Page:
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TikTok video reveals the meaning of symbols on the backs of cosmetics bottles

The meaning of the little symbols and stamps on the backs of cosmetics bottles have been revealed in a TikTok video.

An American woman called Tracy posted the clip, which begins with a voiceover explaining that tiny jars marked with a number and the letter ‘M’ indicate the product’s shelf-life after opening.

Cosmetics labelled ‘6M’ are safe to use for just six months, while those marked ’12M’ can be used for up to a year.

‘Did y’all know this? I’ll still use expired stuff but now I know when it’s TOO expired,’ the caption reads, followed by the popular hashtag ‘TikTok taught me’.

The hashtag is linked to tens of millions of instructional videos on everything from tying shoelaces to renovating a bathroom without professional help.

A hand pointing to an open book indicates that there is more information about the product and how to use it included in the packaging.

These instructions are usually listed on a pamphlet insert or the opposite side of a peel-over sticker.

Manufacturers use the ‘hand book’ symbol when there isn’t enough space to include the relevant information on the bottle.

Most cosmetics have a tiny jar marked with a number followed by the letter ‘M’ on the back.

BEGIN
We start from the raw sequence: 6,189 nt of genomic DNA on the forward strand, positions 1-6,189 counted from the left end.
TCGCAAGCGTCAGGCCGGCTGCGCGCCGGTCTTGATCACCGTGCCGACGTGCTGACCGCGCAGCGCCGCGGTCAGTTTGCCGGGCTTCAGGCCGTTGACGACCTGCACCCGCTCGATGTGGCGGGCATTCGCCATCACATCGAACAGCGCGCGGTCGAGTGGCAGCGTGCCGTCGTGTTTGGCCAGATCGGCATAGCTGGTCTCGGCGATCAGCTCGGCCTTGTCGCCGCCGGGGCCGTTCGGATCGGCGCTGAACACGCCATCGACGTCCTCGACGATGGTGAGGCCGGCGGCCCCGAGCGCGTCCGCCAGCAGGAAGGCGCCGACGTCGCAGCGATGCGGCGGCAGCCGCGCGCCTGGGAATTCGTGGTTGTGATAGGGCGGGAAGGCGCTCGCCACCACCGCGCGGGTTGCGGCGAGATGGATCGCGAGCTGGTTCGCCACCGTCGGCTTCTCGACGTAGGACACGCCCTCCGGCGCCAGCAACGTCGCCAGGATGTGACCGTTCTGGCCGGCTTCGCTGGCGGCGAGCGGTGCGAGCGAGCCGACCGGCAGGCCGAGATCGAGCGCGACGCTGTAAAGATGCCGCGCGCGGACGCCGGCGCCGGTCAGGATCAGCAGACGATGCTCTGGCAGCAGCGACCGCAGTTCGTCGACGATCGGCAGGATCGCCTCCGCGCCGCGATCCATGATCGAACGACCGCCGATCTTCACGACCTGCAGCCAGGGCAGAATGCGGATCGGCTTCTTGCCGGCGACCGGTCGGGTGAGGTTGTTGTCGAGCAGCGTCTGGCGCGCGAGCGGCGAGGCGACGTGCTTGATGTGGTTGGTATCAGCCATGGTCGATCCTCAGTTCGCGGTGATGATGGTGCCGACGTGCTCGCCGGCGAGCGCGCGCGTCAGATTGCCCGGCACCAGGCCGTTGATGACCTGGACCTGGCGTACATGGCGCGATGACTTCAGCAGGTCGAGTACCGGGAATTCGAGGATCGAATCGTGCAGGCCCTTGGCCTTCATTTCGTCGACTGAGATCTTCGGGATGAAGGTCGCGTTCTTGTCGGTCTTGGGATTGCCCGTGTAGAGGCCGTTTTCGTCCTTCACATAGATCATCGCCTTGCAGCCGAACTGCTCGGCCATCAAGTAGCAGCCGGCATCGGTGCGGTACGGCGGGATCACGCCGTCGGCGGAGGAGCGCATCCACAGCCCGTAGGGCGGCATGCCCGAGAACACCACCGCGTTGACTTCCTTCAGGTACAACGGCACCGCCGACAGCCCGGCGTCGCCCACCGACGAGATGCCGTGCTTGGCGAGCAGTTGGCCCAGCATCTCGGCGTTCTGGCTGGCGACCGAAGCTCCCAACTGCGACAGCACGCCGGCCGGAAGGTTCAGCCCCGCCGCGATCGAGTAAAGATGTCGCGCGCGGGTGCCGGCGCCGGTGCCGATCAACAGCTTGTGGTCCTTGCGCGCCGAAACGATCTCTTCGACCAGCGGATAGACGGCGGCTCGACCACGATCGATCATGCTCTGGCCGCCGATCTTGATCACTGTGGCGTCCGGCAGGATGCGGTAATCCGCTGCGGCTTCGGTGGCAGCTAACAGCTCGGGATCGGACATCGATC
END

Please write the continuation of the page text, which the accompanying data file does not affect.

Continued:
This indicates how long the product will last once opened, known in the manufacturing industry as a Period After Opening (PAO) symbol.

Products labelled ‘6M’ should be used for six months, while bottles labelled ’12M’ can be used safely for up to one year.

A half-filled hourglass on the base of cosmetics packaging means the product has a shelf-life of less than 30 months – two and a half years.

The symbol can be used in place of the figured and lettered jar, but is less specific regarding the exact expiry date.

In Europe, manufacturers are legally required to stamp the expiration date or the words ‘best before end of’ beside the hourglass.

A lowercase ‘e’ symbol on the back of a bottle indicates the product meets the European standard for ‘estimated volume’.

This guarantees the volume or amount listed on the label – 100ml, for example – is as accurate as possible.

The ‘e’ mark is also used on the outside of pre-packaging in Australia and South Africa.

Three arrows that form a triangle is the internationally accepted logo for recycling, which shows that the container is recyclable.

A percentage stamped in the middle of the triangle indicates how much of the packaging was made with recycled materials.

The symbol is often accompanied by letters underneath, intended to help the consumer determine if the container can be recycled. 

These are called ‘resin identification symbols’ and indicate the type of plastic used in manufacturing.

A flame burning over a thick horizontal line indicates that the liquid inside the container is flammable.

It is most often seen on hairsprays and nail polish which contain flammable ingredients like ethanol.

Products with this symbol should be stored in a cool, dry place away from direct sunlight.

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